© Gary A. Vasquez-USA TODAY Sports
SOMEWHERE INSIDE THIS SHINY NEW BUILDING CALLED THE CHASE CENTER — Went to the Warriors preseason game on Thursday night, and a geopolitical seminar broke out.
What was that Chinese proverb? May you live in interesting times?
Wait. I’d better clear that it was, indeed, a *Chinese* proverb with Adam Silver, Daryl Morey and millions of dollars of NBA interest first before writing that.
The Warriors have problems at the center position. They have to find a small forward. The season starts in two weeks.
But all anyone wanted to talk to Steve Kerr about was China, President Trump and free speech.
“Anyone want to talk pick-and-roll defense?” said Kerr, who in his cool Vans slip-ons and casual sweatshirt did look more like Trump’s derisive “little boy” statement than an NBA coach.
No, of course not, Steve. No one wanted to talk pick-and-roll defense when it was too easy to take a side, point a finger, grab a sound bite.
Kerr was in no mood to play that game.
“The world is complex, and it’s more gray than black and white,” he said, satisfying no one except those who understand that the world is, indeed, complex and more gray than black and white.
Half the room wants Kerr to shout down the Chinese record on human rights. The other half of the room wants Kerr to be heard that he has no interest in taking on China’s record on human rights, that he wants to stick to issue he is knowledgeable about and passionate about.
Kerr’s lack of Chinese condemnation is the latest chew toy, or “shiny object”, as he labeled the President’s daily lash-outs.
But the real story is the NBA’s business interests in China, which were cruising along for 30-plus years to the tune of hundreds of millions in revenue until Houston Rockets GM Morey tweeted out that he stood with Hong Kong’s march for democracy.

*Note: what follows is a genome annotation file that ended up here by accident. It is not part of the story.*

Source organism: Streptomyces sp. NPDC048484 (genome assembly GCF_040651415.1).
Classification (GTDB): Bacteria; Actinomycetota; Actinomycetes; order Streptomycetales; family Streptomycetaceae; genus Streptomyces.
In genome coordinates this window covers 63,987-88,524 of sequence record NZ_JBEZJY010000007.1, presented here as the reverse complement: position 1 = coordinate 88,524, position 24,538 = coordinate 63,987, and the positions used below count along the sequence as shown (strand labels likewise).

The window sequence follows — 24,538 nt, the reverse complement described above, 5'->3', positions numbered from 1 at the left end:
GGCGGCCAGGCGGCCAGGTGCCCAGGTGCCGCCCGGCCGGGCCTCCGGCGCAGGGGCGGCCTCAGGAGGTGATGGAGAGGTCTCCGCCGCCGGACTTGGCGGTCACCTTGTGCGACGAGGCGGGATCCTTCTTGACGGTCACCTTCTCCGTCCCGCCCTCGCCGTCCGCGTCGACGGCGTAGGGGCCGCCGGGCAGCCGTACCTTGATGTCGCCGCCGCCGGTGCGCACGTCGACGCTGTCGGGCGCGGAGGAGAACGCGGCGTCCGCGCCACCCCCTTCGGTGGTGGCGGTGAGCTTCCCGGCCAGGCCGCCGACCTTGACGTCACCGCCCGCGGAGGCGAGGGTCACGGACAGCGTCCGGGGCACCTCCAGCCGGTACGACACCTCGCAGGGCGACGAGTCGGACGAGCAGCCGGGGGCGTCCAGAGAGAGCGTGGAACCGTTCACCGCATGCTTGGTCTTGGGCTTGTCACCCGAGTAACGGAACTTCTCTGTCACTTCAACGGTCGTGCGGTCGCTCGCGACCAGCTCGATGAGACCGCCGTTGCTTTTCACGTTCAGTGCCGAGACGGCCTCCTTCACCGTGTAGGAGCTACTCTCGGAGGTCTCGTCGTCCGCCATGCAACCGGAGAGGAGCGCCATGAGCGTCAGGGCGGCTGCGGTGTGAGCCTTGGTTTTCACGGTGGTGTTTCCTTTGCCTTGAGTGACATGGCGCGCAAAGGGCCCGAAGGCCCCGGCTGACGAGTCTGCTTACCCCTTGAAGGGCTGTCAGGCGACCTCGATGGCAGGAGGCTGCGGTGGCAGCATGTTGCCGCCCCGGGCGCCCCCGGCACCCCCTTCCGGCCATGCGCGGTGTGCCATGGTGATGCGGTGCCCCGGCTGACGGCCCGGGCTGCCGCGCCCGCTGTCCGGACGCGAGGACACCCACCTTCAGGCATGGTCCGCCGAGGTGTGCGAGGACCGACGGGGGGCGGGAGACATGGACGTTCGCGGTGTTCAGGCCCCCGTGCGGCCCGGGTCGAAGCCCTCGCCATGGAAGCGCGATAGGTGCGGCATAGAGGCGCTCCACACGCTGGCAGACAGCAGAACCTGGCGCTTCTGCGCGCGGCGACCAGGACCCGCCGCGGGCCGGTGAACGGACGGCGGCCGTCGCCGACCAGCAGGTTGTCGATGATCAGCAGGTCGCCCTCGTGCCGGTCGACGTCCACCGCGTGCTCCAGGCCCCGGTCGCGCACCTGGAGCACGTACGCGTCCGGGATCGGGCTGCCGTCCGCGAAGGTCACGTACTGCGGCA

If the NBA was happy to do business in China for decades, why should we expect the NBA’s leading voices to suddenly condemn their government?
If you wanted the NBA’s leading voices to condemn China, you probably should have agitated for that for years now — not when it’s trending on Twitter.
Truth is, Kerr is more right than wrong here to take a measured stance. When the money gets touched, things get very sensitive. The NBA isn’t looking for martyrs here. They’re looking to run a business.
And when I asked Kerr if in all the NBA’s dealings with China, if the country’s record on human rights ever came up, he said no — and added that the USA’s record on human rights hasn’t come up either.
This is just another convenient time for those who dislike Kerr’s anti-Trump statements to take a shot at him for his failure to take a stand on Hong Kong; and another convenient time for those who support Kerr to defend his right to stay out of a fight he didn’t pick.
Or, as Kerr joked: “So those who tell me to stick to sports now want me to poke my nose into everything.”
The NBA is in China, and it ain’t going nowhere, sports fans, whether you want to take shots at Kerr or defend him. Forget Chinese proverbs. Remember the American proverb:
Money talks. Bull— walks.